latter, in 1966. The Jefferson Society, to which he belonged as a student, in 1985 established the Jefferson Society T. Braxton Woody Award in French and the Jefferson Society T. Braxton Woody Award in Spanish. In 1994, the Student Council founded the Braxton Woody Award, to be given every year to the "professor who has gone beyond the confines of the classroom to preserve Mr. Jeffersons vision of a close personal relationship between students and faculty." He was, in addition, a strong supporter of the Honor System and of the work of the Honor Committee.
For the Raven Societys 75th anniversary dinner in 1979, Virginius Dabney composed an eloquent toast which evoked the spirit of Edgar Allan Poe. Beginning with the Societys annual dinner in 1980 and until only a very few years ago when he became too feeble to attend a high point of the evening was Mr. Woodys spirited recitation of the toast, from memory and without notes or prompting.
Mr. Woody died in Charlottesville on January 9, 2000; he was 98.
DISCUSSION: The President will propose the naming of the
New Residence Hall on Alderman Road
REQUIRED: Approval by the Board of Visitors
NAMING OF THE NEW RESIDENCE HALL ON ALDERMAN ROAD IN HONOR OF MR. T. BRAXTON WOODY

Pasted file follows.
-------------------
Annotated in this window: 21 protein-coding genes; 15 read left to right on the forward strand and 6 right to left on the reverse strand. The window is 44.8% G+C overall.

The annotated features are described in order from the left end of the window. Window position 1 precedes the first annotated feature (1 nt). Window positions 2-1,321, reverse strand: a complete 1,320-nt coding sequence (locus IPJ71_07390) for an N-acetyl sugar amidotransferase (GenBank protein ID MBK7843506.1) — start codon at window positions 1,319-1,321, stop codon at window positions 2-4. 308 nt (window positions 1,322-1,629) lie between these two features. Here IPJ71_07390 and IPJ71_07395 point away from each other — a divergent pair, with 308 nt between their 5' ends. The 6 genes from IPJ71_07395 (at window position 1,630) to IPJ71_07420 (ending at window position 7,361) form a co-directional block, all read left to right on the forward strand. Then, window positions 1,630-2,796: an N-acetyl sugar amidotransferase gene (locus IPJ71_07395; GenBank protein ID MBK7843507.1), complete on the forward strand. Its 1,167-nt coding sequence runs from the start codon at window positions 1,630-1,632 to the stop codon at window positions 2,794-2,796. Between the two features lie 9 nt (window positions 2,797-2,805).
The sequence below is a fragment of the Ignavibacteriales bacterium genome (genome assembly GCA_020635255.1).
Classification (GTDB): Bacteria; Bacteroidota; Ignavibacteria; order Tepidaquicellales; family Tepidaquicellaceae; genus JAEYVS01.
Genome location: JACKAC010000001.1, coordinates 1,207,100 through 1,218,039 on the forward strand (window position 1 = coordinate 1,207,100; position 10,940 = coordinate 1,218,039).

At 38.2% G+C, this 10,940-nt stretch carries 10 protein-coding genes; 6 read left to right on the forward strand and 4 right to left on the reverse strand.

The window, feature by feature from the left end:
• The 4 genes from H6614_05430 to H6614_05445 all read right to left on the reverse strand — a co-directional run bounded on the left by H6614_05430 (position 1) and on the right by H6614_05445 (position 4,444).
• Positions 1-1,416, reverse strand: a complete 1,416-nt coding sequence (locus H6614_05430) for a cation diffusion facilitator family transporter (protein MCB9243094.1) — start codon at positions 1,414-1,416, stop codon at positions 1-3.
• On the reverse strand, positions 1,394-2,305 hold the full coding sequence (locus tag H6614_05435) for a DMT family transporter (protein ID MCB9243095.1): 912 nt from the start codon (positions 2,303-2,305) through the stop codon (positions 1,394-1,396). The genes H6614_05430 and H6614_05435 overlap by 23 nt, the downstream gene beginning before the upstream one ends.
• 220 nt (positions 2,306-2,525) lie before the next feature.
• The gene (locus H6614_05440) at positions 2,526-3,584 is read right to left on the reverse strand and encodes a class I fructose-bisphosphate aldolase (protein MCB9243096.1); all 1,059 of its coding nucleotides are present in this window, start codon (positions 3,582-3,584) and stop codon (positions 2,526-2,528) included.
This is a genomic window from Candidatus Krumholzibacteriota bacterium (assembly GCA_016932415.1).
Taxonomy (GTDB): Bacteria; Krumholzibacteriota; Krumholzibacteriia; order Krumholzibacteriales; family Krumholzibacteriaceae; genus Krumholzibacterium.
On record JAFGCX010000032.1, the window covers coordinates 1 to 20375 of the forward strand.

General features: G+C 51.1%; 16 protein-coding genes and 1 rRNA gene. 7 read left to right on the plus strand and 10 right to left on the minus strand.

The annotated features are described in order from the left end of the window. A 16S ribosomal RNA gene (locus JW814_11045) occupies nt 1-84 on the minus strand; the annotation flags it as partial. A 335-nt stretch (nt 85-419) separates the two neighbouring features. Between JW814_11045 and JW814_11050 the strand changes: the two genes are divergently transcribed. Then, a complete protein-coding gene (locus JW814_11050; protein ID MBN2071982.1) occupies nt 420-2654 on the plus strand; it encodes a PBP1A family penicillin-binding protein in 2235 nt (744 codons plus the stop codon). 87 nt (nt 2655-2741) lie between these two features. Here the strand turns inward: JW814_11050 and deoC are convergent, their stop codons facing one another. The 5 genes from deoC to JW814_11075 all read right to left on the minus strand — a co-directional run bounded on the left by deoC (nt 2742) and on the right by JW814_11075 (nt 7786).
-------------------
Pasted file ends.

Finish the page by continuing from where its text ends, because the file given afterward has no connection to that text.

WHEREAS, Thaddeus Braxton Woody, a native of Petersburg and an alumnus of the University of Virginia, joined the faculty in 1928 as Assistant Professor of Romance Languages; and
WHEREAS, Mr. Woody was recognized in numerous ways both for his superb teaching and for his support of the Jeffersonian precepts of close relations between faculty and students, as exemplified in the concept of the "academical village;" and
WHEREAS, Mr. Woody was an Assistant Dean of the College of Arts & Sciences and the Chair of the faculty committee which in 1968 recommended unrestricted undergraduate coeducation; and
WHEREAS, Mr. Woody died on January 9, 2000;
RESOLVED that the new first year dormitory under construction behind the Alderman Road dormitories be named Woody House in honor of Thaddeus Braxton Woody.
AGENDA ITEM:II. Report on the Naming of Neuroradiology Suites in Memory of Dr. Wayne S. Cail
BACKGROUND: Although the naming of buildings at the University is done by the Board of Visitors, the naming of rooms is approved by the Names Committee but not brought to the Board for action. The recent naming of the Neuroradiology Suites is brought to you simply as a report.
The Neuroradiology Suites are in the Department of Radiology on the first floor of the University Hospital. They are made up of a number of rooms which together constitute 4600 square feet. They have been named in honor of Dr. Wayne S. Cail, who died earlier this year.
Dr. Cail came to the University as a resident in 1975, and he held a fellowship in Neuroradiology before joining the faculty in 1979. He built the Neuroradiology Division into one of the most productive and responsive services at the Hospital. He was a mentor to residents and fellows and he was regarded as the premier resource for central nervous system diagnosis in the Health System. Dr. Bruce Hillman, the Chair of Radiology, has called him "among the most respected, admired and liked individuals in the department."